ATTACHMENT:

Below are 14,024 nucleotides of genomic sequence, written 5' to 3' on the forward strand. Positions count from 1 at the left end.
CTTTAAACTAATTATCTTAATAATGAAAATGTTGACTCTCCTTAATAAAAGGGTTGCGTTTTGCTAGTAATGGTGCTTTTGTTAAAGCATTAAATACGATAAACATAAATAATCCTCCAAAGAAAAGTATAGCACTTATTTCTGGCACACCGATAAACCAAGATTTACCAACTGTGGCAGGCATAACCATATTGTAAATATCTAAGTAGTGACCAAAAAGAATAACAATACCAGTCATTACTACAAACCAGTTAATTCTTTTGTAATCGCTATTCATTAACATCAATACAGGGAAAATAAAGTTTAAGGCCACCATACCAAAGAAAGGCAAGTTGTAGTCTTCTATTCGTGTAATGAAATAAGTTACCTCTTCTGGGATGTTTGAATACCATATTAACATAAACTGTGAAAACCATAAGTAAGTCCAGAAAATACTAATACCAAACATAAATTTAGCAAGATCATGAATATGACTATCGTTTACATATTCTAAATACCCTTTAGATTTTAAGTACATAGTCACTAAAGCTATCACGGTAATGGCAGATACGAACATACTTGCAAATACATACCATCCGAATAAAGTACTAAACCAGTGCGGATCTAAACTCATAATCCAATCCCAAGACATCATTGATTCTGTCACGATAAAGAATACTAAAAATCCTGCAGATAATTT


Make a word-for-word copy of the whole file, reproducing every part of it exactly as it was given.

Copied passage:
Below are 14,024 nucleotides of genomic sequence, written 5' to 3' on the forward strand. Positions count from 1 at the left end.
CTTTAAACTAATTATCTTAATAATGAAAATGTTGACTCTCCTTAATAAAAGGGTTGCGTTTTGCTAGTAATGGTGCTTTTGTTAAAGCATTAAATACGATAAACATAAATAATCCTCCAAAGAAAAGTATAGCACTTATTTCTGGCACACCGATAAACCAAGATTTACCAACTGTGGCAGGCATAACCATATTGTAAATATCTAAGTAGTGACCAAAAAGAATAACAATACCAGTCATTACTACAAACCAGTTAATTCTTTTGTAATCGCTATTCATTAACATCAATACAGGGAAAATAAAGTTTAAGGCCACCATACCAAAGAAAGGCAAGTTGTAGTCTTCTATTCGTGTAATGAAATAAGTTACCTCTTCTGGGATGTTTGAATACCATATTAACATAAACTGTGAAAACCATAAGTAAGTCCAGAAAATACTAATACCAAACATAAATTTAGCAAGATCATGAATATGACTATCGTTTACATATTCTAAATACCCTTTAGATTTTAAGTACATAGTCACTAAAGCTATCACGGTAATGGCAGATACGAACATACTTGCAAATACATACCATCCGAATAAAGTACTAAACCAGTGCGGATCTAAACTCATAATCCAATCCCAAGACATCATTGATTCTGTCACGATAAAGAATACTAAAAATCCTGCAGATAATTT